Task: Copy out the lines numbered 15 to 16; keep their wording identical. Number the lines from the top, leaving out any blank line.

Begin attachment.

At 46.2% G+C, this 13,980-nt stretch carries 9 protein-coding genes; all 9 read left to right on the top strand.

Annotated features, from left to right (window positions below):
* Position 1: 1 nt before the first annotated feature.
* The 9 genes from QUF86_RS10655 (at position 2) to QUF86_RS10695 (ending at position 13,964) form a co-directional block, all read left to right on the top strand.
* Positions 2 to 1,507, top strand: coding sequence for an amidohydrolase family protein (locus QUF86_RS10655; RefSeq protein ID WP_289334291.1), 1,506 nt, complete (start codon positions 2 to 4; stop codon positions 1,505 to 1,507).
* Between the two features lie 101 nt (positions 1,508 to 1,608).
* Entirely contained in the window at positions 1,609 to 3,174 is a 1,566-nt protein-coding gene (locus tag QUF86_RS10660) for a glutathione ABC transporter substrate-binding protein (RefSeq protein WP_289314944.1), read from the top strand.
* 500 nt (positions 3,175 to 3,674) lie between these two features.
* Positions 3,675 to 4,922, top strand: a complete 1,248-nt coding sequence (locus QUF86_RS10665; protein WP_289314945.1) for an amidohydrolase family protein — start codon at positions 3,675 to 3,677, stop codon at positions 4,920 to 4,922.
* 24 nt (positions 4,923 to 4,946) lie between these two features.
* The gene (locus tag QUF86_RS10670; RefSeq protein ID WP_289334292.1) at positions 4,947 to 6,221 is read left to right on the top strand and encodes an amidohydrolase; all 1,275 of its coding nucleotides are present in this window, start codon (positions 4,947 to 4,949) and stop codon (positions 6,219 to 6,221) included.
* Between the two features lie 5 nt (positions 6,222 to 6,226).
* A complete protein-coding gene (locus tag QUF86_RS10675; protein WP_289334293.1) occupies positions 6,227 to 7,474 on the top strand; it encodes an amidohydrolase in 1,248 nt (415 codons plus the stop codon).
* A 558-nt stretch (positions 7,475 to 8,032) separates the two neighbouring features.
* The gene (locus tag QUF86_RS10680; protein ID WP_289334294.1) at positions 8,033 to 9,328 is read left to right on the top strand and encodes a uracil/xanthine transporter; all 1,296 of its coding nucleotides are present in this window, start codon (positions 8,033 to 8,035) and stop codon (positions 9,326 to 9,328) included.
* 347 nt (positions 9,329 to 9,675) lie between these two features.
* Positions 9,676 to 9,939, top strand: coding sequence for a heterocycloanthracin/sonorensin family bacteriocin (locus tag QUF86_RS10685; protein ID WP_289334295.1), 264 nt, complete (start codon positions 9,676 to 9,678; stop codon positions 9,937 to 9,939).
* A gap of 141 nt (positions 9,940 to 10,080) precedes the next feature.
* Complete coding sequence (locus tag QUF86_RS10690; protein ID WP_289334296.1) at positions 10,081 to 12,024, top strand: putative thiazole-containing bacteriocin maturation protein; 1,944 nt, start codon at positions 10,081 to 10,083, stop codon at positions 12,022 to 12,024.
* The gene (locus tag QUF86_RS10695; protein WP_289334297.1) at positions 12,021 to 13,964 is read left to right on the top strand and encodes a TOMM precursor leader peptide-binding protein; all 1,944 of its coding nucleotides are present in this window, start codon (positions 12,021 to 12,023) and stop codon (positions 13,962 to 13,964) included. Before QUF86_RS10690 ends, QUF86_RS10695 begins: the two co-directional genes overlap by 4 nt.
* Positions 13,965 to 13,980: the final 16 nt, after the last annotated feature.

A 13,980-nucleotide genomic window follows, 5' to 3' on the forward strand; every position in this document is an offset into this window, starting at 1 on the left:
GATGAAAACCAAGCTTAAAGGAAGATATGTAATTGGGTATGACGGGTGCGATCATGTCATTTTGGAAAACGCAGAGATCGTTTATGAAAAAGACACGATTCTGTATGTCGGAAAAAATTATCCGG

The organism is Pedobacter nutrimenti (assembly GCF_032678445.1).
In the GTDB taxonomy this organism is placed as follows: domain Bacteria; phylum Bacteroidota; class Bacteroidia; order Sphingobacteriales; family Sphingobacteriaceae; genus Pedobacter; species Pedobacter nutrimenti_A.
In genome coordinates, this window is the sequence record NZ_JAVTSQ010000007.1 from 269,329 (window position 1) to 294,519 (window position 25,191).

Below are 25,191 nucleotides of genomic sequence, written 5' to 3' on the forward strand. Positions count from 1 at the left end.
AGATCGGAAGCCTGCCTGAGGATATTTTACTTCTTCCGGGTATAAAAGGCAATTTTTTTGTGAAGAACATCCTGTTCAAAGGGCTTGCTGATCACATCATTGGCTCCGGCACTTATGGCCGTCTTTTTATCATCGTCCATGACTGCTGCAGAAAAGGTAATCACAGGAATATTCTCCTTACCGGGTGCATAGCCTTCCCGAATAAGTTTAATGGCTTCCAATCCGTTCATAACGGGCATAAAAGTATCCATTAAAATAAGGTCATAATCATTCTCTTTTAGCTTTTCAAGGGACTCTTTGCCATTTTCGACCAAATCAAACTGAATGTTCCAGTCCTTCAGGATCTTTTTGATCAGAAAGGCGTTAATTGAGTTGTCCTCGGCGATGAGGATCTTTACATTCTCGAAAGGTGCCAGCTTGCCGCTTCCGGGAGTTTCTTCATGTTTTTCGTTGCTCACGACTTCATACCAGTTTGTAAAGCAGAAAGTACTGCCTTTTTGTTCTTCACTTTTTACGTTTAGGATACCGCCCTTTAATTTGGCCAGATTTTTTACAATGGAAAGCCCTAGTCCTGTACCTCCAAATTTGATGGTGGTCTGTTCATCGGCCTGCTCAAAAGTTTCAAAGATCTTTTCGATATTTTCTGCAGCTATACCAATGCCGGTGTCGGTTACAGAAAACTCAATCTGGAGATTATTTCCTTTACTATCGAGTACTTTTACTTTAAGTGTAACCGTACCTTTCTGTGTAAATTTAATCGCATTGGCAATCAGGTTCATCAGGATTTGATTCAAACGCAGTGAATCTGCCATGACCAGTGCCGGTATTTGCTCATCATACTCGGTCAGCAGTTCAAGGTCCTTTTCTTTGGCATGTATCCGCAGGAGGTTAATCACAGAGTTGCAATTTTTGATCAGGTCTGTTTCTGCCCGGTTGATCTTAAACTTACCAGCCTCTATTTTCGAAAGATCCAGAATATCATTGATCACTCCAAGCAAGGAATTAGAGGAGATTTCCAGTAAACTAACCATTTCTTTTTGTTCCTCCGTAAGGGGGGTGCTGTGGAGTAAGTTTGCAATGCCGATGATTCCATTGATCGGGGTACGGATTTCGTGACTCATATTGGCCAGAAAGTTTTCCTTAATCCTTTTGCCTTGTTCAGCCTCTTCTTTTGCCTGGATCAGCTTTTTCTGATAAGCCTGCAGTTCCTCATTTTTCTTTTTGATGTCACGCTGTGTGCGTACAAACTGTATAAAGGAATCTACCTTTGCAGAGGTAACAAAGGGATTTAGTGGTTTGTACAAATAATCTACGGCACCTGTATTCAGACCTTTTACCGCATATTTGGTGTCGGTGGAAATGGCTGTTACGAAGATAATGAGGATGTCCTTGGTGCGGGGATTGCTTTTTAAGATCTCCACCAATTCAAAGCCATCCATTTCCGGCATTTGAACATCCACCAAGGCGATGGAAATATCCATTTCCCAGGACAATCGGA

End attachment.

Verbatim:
* The gene (locus tag QUF86_RS10680; protein ID WP_289334294.1) at positions 8,033 to 9,328 is read left to right on the top strand and encodes a uracil/xanthine transporter; all 1,296 of its coding nucleotides are present in this window, start codon (positions 8,033 to 8,035) and stop codon (positions 9,326 to 9,328) included.
* 347 nt (positions 9,329 to 9,675) lie between these two features.